If you’re an aspiring or experienced researcher, you might be considering research career options outside of a traditional academic environment.
An increasing number of graduates, PhDs and postdocs are choosing to pursue their interests in alternative research roles in industry, the charity sector, public bodies and research organisations.
This post provides you with all the information you need to know about non-academic research careers, the skills you’ll need and where to find jobs.
Higher education remains the largest employer of researchers globally. However, there is a wide range of employers looking to capitalise on the transferable knowledge and skills of qualified researchers.
- Research Institutes/Councils – Research institutes play a lead role in basic and applied research, innovation, knowledge generation and new technologies. They collaborate with universities, governments and industry. A large majority of research institutes are concerned with STEM research and development, however, there is a range of organisations dedicated to social sciences, economics, arts and humanities research. You can find a full list of the UK’s public and non-profit research organisations at The Royal Society.
- Charities and Non-Profit Organisations (NGOs) – Charities and NGOs conduct and support research activities in a wide variety of sectors, from medical and healthcare research to conservation. They partner with higher education, governments, international policymaking bodies and multi-sector industries to research issues faced by the global population. To search for a charity by research sector in England and Wales, visit The Charity Commission.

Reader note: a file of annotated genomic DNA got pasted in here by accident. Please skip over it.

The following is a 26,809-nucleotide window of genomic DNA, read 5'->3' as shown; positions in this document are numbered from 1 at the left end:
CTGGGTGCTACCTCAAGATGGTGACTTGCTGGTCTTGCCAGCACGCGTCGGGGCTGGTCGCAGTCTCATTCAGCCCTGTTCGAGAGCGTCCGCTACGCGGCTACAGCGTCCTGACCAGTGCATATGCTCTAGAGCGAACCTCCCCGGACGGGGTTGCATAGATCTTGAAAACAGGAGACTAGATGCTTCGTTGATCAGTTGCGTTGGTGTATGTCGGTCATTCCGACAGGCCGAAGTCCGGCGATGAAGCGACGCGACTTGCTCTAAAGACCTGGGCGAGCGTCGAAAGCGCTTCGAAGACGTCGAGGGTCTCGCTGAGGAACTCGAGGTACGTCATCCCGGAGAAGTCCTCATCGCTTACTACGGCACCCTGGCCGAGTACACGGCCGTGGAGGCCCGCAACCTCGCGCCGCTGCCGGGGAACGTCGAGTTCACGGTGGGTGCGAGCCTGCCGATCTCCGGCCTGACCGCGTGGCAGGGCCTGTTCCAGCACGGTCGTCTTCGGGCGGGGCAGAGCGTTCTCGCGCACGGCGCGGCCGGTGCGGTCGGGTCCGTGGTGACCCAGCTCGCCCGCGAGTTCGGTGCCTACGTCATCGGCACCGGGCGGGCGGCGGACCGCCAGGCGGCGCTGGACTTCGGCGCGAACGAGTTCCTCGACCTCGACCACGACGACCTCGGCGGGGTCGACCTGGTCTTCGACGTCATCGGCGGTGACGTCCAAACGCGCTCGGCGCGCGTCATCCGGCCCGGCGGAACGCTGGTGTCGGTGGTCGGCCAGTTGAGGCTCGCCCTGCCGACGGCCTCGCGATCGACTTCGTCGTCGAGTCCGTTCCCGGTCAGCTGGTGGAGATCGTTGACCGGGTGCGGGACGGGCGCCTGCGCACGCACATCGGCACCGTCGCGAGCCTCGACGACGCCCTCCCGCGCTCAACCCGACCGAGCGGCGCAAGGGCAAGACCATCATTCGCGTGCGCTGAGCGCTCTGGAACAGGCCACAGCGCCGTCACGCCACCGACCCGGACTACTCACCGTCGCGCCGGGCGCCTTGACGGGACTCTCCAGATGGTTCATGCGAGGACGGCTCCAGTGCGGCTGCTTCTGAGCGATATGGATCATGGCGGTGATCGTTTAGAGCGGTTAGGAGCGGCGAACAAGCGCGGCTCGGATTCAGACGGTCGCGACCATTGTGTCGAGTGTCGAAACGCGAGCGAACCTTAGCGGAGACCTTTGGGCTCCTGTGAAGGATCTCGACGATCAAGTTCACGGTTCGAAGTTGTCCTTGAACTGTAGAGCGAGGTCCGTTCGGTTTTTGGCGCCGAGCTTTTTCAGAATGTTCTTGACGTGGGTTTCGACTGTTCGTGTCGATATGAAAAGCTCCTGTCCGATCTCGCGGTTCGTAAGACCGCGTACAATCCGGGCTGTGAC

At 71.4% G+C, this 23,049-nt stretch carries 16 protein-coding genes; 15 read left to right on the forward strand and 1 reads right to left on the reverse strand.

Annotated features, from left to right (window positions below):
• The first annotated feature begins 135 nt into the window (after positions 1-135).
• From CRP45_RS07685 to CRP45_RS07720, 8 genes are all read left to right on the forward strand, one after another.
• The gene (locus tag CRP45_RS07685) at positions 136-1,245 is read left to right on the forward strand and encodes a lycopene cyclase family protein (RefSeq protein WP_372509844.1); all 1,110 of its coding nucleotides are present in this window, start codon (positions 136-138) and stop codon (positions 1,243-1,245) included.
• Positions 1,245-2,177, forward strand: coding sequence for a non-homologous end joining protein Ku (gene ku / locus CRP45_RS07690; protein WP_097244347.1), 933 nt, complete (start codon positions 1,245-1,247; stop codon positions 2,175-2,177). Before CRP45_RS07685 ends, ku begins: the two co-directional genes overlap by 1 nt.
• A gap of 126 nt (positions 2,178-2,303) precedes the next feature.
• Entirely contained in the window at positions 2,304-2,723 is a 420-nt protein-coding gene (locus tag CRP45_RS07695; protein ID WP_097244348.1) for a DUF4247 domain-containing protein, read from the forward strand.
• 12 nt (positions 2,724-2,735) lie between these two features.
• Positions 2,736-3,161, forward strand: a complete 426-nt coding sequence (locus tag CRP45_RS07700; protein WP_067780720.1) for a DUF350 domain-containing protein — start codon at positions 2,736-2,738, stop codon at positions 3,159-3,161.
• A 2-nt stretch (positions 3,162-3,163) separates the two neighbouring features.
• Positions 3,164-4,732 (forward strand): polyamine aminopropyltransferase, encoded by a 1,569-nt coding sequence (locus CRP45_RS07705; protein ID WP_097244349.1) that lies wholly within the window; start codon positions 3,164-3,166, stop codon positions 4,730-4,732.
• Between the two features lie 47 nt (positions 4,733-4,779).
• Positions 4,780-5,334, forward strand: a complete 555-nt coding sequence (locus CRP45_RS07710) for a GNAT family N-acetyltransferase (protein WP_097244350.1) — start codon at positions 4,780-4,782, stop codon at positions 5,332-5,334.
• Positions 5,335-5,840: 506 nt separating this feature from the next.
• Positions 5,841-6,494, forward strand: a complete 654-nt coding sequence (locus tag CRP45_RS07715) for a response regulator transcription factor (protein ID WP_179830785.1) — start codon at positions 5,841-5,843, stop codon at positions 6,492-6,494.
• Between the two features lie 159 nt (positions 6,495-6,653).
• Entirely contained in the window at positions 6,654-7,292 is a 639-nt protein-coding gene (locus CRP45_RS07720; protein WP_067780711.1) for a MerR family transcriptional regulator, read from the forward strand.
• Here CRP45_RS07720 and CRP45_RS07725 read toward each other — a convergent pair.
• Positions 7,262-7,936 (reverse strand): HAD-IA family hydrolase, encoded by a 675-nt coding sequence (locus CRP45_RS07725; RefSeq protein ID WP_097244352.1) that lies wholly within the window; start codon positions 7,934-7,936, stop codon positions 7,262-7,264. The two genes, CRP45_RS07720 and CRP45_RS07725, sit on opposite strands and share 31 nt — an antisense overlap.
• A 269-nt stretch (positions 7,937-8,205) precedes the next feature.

- Private sector companies and industry – The commercial sector is a popular route for many postdocs. Ever-closer research collaboration between academia and industry has resulted in transformative breakthroughs in multiple sectors. You’ll find that the bulk of industry research jobs are available in STEM-related companies and sectors such as biotechnology, pharma, engineering, AI tech companies and financial services.
- Government departments and public bodies – Researchers are in demand in government departments and public sector bodies, such as in the Civil Service or the NHS in the UK. Comprehensive research is vital in formulating policy and rolling out public services and projects.
What qualifications, experience and skills do you need?
The qualifications needed to become a researcher in either a research organisation or a commercial company depend on the type and level of role you’re interested in.
Most research and development roles require candidates to have at least a postgraduate qualification and preferably a PhD in an area that aligns with the core business of the organisation. For instance, researching and developing equipment for MedTech companies or machine learning technologies in a tech company.
However, some organisations and companies are more flexible in the essential qualifications they require and will accept equivalent professional experience (for example, having worked as a clinical scientist in the NHS).
When assessing your suitability for the role, organisations will be interested in the experience, knowledge and skills you can bring to a research project, product or service. You’ll be expected to have expertise in some or all of the following: